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Friday, September 4, 1998 Published at 14:08 GMT 15:08 UK

World: Americas

Submarine search for black box

Canadian police sort recovered debris from the Swissair crash

A navy submarine is scouring the sea bottom in the search for the black box flight recorders which could provide vital clues to the Swissair jet disaster in which all 229 passengers and crew are believed to have been killed.

BBC's Rob Watson: "All evidence points to mechanical failure"
Swissair flight 111 from New York to Geneva plunged into the sea off Nova Scotia about 16 minutes after the pilot reported smoke in the cockpit.

He had been heading for Halifax to make an emergency landing and was just 10 minutes from the airport when the plane crashed.

Officials said none of the bodies so far recovered appeared to be burned, indicating that there was no explosion or large fire. Divers are still searching for more bodies and wreckage but they believe the chances of finding any survivors are remote.

The airliner, a McDonnell Douglas MD11, disappeared from radar screens at 02.30 BST on Thursday, about an hour after leaving New York's John F Kennedy International Airport.

It reportedly dumped several tons of fuel moments before crashing. Rescuers who were on the scene within 40 minutes reported a heavy odour of aviation fuel.

Keith Anderson, of the Canadian Air Traffic Association, said the pilot had not suggested the situation was desperate in his last communications with a control center in Moncton, New Brunswick.

"The initial call was to report smoke in the cockpit and the captain indicated an abnormal situation," Mr Anderson said.

[ image:  ]
"He used the term PAN which implies an emergency situation, but not a desperate situation."

When the black box is recovered experts will study recordings of conversations with air traffic controllers for clues to the crash - the worst in Swiss aviation history.

Dick Derden, chief investigator with Canada's Transportation Safety Board, confirmed that the pilot had begun to turn for an emergency landing in Boston when Canadian air traffic controllers told him to go to Halifax.

This meant the plane changed direction twice in the crucial minutes before it ditched in the sea.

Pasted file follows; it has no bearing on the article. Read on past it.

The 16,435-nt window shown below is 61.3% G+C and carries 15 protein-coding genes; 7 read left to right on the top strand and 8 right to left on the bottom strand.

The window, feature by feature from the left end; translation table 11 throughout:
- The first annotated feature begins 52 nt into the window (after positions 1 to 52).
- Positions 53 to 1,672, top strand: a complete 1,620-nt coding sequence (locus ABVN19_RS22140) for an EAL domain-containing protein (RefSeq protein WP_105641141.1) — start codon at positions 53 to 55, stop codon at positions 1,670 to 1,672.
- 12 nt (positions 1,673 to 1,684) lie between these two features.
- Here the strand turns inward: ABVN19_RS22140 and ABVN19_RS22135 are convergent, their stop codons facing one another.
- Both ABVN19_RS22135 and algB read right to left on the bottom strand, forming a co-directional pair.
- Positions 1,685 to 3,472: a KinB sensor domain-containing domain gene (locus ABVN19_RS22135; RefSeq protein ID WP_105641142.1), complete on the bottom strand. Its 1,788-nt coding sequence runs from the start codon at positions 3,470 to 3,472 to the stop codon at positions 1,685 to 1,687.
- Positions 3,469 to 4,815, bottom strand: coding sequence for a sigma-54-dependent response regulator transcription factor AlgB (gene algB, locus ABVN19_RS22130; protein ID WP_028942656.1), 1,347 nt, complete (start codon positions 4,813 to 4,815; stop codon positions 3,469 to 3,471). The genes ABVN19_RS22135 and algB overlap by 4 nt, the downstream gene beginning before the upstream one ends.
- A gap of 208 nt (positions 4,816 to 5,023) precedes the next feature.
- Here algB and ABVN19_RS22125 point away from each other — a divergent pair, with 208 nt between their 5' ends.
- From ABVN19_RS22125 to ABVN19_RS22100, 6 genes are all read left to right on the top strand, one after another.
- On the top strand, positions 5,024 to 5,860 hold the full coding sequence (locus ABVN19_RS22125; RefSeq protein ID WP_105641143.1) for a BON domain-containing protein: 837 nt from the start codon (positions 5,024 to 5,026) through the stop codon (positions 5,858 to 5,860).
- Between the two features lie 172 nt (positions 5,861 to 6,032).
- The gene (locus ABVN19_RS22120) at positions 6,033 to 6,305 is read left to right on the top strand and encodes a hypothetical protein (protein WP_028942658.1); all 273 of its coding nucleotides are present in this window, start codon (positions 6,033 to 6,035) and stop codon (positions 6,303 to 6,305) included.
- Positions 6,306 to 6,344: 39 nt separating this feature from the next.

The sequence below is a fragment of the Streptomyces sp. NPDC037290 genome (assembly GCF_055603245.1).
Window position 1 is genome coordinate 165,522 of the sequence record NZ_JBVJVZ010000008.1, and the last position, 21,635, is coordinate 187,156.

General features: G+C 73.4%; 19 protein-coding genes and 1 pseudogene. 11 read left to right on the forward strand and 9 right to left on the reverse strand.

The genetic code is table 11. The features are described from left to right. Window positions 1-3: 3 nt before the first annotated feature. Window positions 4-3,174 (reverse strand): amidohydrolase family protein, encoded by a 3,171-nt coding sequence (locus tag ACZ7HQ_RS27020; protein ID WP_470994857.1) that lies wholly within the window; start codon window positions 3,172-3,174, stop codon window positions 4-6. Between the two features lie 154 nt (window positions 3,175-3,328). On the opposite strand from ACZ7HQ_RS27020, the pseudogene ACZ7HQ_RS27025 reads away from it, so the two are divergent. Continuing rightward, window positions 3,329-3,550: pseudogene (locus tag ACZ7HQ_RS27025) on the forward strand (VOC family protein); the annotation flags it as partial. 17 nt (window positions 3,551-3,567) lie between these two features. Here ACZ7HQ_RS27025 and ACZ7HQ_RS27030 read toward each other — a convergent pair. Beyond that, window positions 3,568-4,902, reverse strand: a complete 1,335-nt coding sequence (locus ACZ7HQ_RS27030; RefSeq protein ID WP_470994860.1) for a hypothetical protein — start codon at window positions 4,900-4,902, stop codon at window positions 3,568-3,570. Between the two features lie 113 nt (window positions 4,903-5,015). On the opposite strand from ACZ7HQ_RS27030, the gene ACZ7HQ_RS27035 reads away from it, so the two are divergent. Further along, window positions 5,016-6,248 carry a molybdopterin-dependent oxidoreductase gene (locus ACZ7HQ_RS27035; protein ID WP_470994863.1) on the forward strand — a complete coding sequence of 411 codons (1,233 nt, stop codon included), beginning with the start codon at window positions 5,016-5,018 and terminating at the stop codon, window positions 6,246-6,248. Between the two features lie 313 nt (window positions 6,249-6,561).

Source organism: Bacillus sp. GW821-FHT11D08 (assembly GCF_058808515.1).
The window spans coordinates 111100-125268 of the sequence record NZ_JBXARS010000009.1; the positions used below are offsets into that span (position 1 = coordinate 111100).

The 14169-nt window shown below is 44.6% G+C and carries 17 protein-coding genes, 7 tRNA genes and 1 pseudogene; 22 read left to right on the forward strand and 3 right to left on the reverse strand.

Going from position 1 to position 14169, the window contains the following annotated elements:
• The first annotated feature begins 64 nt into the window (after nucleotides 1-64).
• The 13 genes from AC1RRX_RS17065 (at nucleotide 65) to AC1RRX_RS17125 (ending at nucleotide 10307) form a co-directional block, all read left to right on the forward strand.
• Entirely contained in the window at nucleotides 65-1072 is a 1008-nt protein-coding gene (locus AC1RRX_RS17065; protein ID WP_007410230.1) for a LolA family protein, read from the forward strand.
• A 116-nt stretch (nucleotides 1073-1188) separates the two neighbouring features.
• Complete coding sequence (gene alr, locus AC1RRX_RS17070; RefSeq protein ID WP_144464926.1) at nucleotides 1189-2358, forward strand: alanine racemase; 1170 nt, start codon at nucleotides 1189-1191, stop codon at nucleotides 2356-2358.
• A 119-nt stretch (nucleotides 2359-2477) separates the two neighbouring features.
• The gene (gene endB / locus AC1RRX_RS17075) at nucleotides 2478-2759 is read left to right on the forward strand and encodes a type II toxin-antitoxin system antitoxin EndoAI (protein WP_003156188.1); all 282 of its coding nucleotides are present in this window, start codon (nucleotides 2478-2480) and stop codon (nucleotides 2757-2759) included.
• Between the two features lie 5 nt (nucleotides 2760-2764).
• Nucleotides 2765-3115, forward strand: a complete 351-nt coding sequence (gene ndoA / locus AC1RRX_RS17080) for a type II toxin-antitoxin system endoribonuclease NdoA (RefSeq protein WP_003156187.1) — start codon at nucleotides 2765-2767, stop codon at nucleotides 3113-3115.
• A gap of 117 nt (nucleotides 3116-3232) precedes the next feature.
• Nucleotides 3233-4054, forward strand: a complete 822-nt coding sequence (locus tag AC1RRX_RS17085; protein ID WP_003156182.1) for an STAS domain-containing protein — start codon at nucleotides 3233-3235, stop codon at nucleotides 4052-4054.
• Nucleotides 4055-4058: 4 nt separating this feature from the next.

Explosives experts called in

Canadian and US officials said there were no indications the crash resulted from sabotage, but investigators have still not ruled anything out.

Following the crash, the FBI searched JFK airport for any evidence linked to the tragedy.

The Royal Canadian Mounted Police have also called in explosives experts to examine debris for signs of a possible bomb blast.

If a criminal cause is eliminated, the investigation could be accelerated because the collection of material will not be slowed down by strict procedures regarding rules of evidence.

Swissair and aircraft manufacturer Boeing, who took over McDonnell Douglas last year, are sending independent investigation teams to the crash site.

Clean bill of health

Swissair President Jeffrey Katz said the plane was delivered in 1991.

[ image: Local people volunteered for crash search]
Local people volunteered for crash search
It underwent a one-day complete check on August 10 following a general refit in 1996.

Mr Katz said so far there was "no indication about the potential cause of the accident of any sort. It had a clean bill of health and had complied with all maintenance requirements and quite recently."

Swissair, which has 16 MD11s in its 63-plane fleet, has one of the world's best safety records.

The crash is its first disaster since October 1979 when a DC-8 carrying 142 people ploughed into a fence at Athens airport, killing 14 people.

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